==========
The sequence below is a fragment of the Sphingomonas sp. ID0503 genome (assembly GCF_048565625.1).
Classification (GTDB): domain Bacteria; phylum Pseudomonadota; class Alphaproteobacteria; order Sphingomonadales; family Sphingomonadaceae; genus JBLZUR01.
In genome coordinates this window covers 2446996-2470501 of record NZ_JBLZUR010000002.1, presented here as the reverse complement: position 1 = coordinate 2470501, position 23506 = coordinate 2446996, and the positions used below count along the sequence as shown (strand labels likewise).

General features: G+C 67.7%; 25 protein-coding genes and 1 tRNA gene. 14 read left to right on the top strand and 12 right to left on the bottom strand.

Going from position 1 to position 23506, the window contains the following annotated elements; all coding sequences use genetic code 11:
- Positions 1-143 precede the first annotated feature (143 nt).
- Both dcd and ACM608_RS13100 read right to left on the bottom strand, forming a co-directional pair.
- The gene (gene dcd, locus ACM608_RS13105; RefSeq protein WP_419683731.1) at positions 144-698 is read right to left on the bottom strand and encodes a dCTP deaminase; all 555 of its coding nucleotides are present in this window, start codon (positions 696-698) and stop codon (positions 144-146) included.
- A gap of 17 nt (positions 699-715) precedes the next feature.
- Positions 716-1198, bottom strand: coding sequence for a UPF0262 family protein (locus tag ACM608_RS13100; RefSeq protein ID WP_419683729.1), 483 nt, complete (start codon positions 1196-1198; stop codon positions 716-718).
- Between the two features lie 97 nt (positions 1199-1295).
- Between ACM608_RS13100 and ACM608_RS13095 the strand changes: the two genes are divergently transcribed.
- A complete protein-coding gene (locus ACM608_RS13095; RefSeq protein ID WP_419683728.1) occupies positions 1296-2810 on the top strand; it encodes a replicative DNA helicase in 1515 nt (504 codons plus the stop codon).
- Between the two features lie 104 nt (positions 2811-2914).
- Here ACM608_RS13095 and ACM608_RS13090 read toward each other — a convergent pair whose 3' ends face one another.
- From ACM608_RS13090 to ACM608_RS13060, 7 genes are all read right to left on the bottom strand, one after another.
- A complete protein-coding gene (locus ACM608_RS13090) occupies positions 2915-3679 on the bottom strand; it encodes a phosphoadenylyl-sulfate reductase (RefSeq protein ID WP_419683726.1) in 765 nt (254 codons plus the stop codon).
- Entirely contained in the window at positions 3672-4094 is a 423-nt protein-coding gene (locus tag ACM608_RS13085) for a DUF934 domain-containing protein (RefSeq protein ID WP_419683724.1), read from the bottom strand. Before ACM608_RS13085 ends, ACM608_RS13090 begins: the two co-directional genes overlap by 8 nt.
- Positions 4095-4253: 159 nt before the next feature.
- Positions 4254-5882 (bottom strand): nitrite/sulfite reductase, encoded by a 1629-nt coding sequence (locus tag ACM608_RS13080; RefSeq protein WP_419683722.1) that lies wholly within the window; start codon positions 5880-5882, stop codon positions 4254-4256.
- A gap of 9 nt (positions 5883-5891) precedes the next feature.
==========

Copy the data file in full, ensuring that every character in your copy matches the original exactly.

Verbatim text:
The sequence below is a fragment of the Sphingomonas sp. ID0503 genome (assembly GCF_048565625.1).
Classification (GTDB): domain Bacteria; phylum Pseudomonadota; class Alphaproteobacteria; order Sphingomonadales; family Sphingomonadaceae; genus JBLZUR01.
In genome coordinates this window covers 2446996-2470501 of record NZ_JBLZUR010000002.1, presented here as the reverse complement: position 1 = coordinate 2470501, position 23506 = coordinate 2446996, and the positions used below count along the sequence as shown (strand labels likewise).

General features: G+C 67.7%; 25 protein-coding genes and 1 tRNA gene. 14 read left to right on the top strand and 12 right to left on the bottom strand.

Going from position 1 to position 23506, the window contains the following annotated elements; all coding sequences use genetic code 11:
- Positions 1-143 precede the first annotated feature (143 nt).
- Both dcd and ACM608_RS13100 read right to left on the bottom strand, forming a co-directional pair.
- The gene (gene dcd, locus ACM608_RS13105; RefSeq protein WP_419683731.1) at positions 144-698 is read right to left on the bottom strand and encodes a dCTP deaminase; all 555 of its coding nucleotides are present in this window, start codon (positions 696-698) and stop codon (positions 144-146) included.
- A gap of 17 nt (positions 699-715) precedes the next feature.
- Positions 716-1198, bottom strand: coding sequence for a UPF0262 family protein (locus tag ACM608_RS13100; RefSeq protein ID WP_419683729.1), 483 nt, complete (start codon positions 1196-1198; stop codon positions 716-718).
- Between the two features lie 97 nt (positions 1199-1295).
- Between ACM608_RS13100 and ACM608_RS13095 the strand changes: the two genes are divergently transcribed.
- A complete protein-coding gene (locus ACM608_RS13095; RefSeq protein ID WP_419683728.1) occupies positions 1296-2810 on the top strand; it encodes a replicative DNA helicase in 1515 nt (504 codons plus the stop codon).
- Between the two features lie 104 nt (positions 2811-2914).
- Here ACM608_RS13095 and ACM608_RS13090 read toward each other — a convergent pair whose 3' ends face one another.
- From ACM608_RS13090 to ACM608_RS13060, 7 genes are all read right to left on the bottom strand, one after another.
- A complete protein-coding gene (locus ACM608_RS13090) occupies positions 2915-3679 on the bottom strand; it encodes a phosphoadenylyl-sulfate reductase (RefSeq protein ID WP_419683726.1) in 765 nt (254 codons plus the stop codon).
- Entirely contained in the window at positions 3672-4094 is a 423-nt protein-coding gene (locus tag ACM608_RS13085) for a DUF934 domain-containing protein (RefSeq protein ID WP_419683724.1), read from the bottom strand. Before ACM608_RS13085 ends, ACM608_RS13090 begins: the two co-directional genes overlap by 8 nt.
- Positions 4095-4253: 159 nt before the next feature.
- Positions 4254-5882 (bottom strand): nitrite/sulfite reductase, encoded by a 1629-nt coding sequence (locus tag ACM608_RS13080; RefSeq protein WP_419683722.1) that lies wholly within the window; start codon positions 5880-5882, stop codon positions 4254-4256.
- A gap of 9 nt (positions 5883-5891) precedes the next feature.